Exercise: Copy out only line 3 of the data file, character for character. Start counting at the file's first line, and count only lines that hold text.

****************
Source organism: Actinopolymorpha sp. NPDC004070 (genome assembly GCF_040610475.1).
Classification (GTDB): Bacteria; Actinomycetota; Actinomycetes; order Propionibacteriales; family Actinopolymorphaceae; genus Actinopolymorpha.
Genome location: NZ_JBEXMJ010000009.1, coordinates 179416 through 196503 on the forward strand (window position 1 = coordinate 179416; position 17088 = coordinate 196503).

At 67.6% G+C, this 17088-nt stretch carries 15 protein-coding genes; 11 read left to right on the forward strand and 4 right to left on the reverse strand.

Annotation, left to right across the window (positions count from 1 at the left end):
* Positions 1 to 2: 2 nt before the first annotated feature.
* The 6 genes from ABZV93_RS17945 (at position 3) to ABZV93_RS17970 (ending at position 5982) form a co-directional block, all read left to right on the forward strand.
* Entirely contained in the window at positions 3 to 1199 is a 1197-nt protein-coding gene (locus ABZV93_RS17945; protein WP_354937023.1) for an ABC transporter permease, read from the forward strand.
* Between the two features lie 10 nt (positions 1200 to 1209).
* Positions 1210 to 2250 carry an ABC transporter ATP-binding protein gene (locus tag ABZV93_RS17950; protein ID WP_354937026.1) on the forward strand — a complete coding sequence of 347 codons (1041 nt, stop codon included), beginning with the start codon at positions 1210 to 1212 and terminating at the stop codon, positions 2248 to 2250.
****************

Genome location: NZ_JBEXMJ010000009.1, coordinates 179416 through 196503 on the forward strand (window position 1 = coordinate 179416; position 17088 = coordinate 196503).